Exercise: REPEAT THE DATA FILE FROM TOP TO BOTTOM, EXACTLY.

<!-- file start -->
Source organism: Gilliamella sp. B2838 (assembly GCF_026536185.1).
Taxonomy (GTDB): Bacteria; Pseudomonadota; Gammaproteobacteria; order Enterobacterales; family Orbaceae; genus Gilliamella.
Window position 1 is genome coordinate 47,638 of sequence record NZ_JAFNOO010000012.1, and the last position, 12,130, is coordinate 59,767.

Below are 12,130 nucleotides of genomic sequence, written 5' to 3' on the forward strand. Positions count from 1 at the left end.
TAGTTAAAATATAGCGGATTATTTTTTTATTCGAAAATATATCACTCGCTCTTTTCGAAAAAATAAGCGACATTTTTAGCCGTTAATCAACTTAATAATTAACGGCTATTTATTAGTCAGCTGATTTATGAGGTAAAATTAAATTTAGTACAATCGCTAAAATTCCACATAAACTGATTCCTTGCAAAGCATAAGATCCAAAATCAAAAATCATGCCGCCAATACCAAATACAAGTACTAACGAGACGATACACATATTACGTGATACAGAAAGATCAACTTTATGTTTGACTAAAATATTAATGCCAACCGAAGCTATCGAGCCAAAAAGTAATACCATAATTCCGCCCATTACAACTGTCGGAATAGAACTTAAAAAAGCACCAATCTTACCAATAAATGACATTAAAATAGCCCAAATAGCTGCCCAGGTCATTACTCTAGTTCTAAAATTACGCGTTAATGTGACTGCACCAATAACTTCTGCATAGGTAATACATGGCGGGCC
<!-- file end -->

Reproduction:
Source organism: Gilliamella sp. B2838 (assembly GCF_026536185.1).
Taxonomy (GTDB): Bacteria; Pseudomonadota; Gammaproteobacteria; order Enterobacterales; family Orbaceae; genus Gilliamella.
Window position 1 is genome coordinate 47,638 of sequence record NZ_JAFNOO010000012.1, and the last position, 12,130, is coordinate 59,767.

Below are 12,130 nucleotides of genomic sequence, written 5' to 3' on the forward strand. Positions count from 1 at the left end.
TAGTTAAAATATAGCGGATTATTTTTTTATTCGAAAATATATCACTCGCTCTTTTCGAAAAAATAAGCGACATTTTTAGCCGTTAATCAACTTAATAATTAACGGCTATTTATTAGTCAGCTGATTTATGAGGTAAAATTAAATTTAGTACAATCGCTAAAATTCCACATAAACTGATTCCTTGCAAAGCATAAGATCCAAAATCAAAAATCATGCCGCCAATACCAAATACAAGTACTAACGAGACGATACACATATTACGTGATACAGAAAGATCAACTTTATGTTTGACTAAAATATTAATGCCAACCGAAGCTATCGAGCCAAAAAGTAATACCATAATTCCGCCCATTACAACTGTCGGAATAGAACTTAAAAAAGCACCAATCTTACCAATAAATGACATTAAAATAGCCCAAATAGCTGCCCAGGTCATTACTCTAGTTCTAAAATTACGCGTTAATGTGACTGCACCAATAACTTCTGCATAGGTAATACATGGCGGGCC